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Amid forecast shift, Fed's Powell flags uncertainty over longer-run outlook

U.S. Federal Reserve Chair Jerome Powell holds a news conference in Washington

By Michael S. Derby

WASHINGTON (Reuters) - Federal Reserve officials on Wednesday nudged up the level estimated for their target interest rate over the longer term, but central bank Chair Jerome Powell said that does not necessarily herald an era of consistently higher interest rates.

Alongside maintaining the current target rate at 5.25%-5.50% and still penciling in three-quarters-of-a-percentage point of rate cuts this year, officials also raised their longer-run estimate of the fed funds rate to 2.6% from 2.5% in December's forecasts. That breaks above an estimate that had been in place for most of the last five years.

Policymakers' longer-run estimate had fallen persistently over the years prior to the pandemic in what proved to be an extended stretch of very low interest rates and persistently weak inflation.

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But gradually, at least over the last year, views have been shifting. Seven policymakers now figure the long-run neutral rate is at least 2.9%, new projections released on Wednesday showed, versus just three a year ago.

Powell, at a press conference after the rate meeting, said that while he does not anticipate a return to very low rates he was not yet sure that a new higher-rate regime was in the offing.

“My instinct would be that rates will not go back down to the very low levels” that prevailed before the onset of the coronavirus pandemic in the spring of 2020, Powell said. But there’s “tremendous uncertainty” about where the longer-term rate will ultimately stand.

Over recent months, in the Fed and among private sector economists, there’s been an active debate over whether the pre-pandemic era of very low rates has run its course. Some believe that period's stretch of very affordable borrowing costs will not return again amid changes in the economy and government finance that point to persistently more expensive credit.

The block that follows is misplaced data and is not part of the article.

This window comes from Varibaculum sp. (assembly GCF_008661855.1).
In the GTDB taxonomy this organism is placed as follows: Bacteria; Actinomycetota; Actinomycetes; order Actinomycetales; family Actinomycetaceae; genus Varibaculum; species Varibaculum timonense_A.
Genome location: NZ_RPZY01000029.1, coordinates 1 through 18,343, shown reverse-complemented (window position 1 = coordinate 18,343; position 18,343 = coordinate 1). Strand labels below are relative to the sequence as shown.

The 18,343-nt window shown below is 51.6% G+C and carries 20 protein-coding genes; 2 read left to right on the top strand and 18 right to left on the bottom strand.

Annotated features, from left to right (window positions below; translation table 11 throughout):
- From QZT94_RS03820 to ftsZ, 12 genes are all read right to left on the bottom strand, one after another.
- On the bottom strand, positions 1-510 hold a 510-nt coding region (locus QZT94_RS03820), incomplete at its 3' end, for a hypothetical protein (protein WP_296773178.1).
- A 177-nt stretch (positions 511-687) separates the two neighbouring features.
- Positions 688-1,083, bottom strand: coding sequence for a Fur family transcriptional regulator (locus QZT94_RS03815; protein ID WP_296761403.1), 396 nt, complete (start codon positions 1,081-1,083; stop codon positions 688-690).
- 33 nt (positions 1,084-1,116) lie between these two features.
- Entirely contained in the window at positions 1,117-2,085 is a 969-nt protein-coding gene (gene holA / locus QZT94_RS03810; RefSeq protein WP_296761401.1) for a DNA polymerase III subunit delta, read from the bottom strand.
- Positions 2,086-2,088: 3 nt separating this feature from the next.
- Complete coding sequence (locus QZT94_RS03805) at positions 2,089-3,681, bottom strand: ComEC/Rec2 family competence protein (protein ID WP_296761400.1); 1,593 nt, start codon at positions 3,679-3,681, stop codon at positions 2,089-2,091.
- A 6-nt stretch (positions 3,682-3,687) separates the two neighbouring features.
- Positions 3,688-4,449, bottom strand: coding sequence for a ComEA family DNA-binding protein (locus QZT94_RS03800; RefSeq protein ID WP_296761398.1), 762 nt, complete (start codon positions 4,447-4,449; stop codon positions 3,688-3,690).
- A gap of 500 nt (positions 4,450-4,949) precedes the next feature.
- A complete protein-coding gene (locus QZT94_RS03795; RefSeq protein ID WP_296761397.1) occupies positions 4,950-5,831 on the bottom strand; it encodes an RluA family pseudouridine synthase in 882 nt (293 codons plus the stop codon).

The shift to a higher longer-run forecast was not unexpected. Joe Brusuelas, chief economist of research firm RSM US LLP, said Fed forecasts point to an inflation-adjusted neutral rate of 0.4%, which he said was in-line with the December forecast outlook.

But for Tani Fukui, director for global economic and market strategy at MetLife Investment Management, the change in the forecast was quite important.

"One of the implications is they are not as tight as they think they are," she said, which might explain why the economy has not slowed as much as expected in the face of aggressive rate rises. She added the shift in forecast also means “they don't have to cut as much to get to an easing position.”

Meanwhile, ING Chief International Economist James Knightley said in a note he sees that forecast climbing eventually to 3% due in large part to loose fiscal policy.

(Reporting by Michael S. Derby and Ann Saphir; Editing by Dan Burns and Andrea Ricci)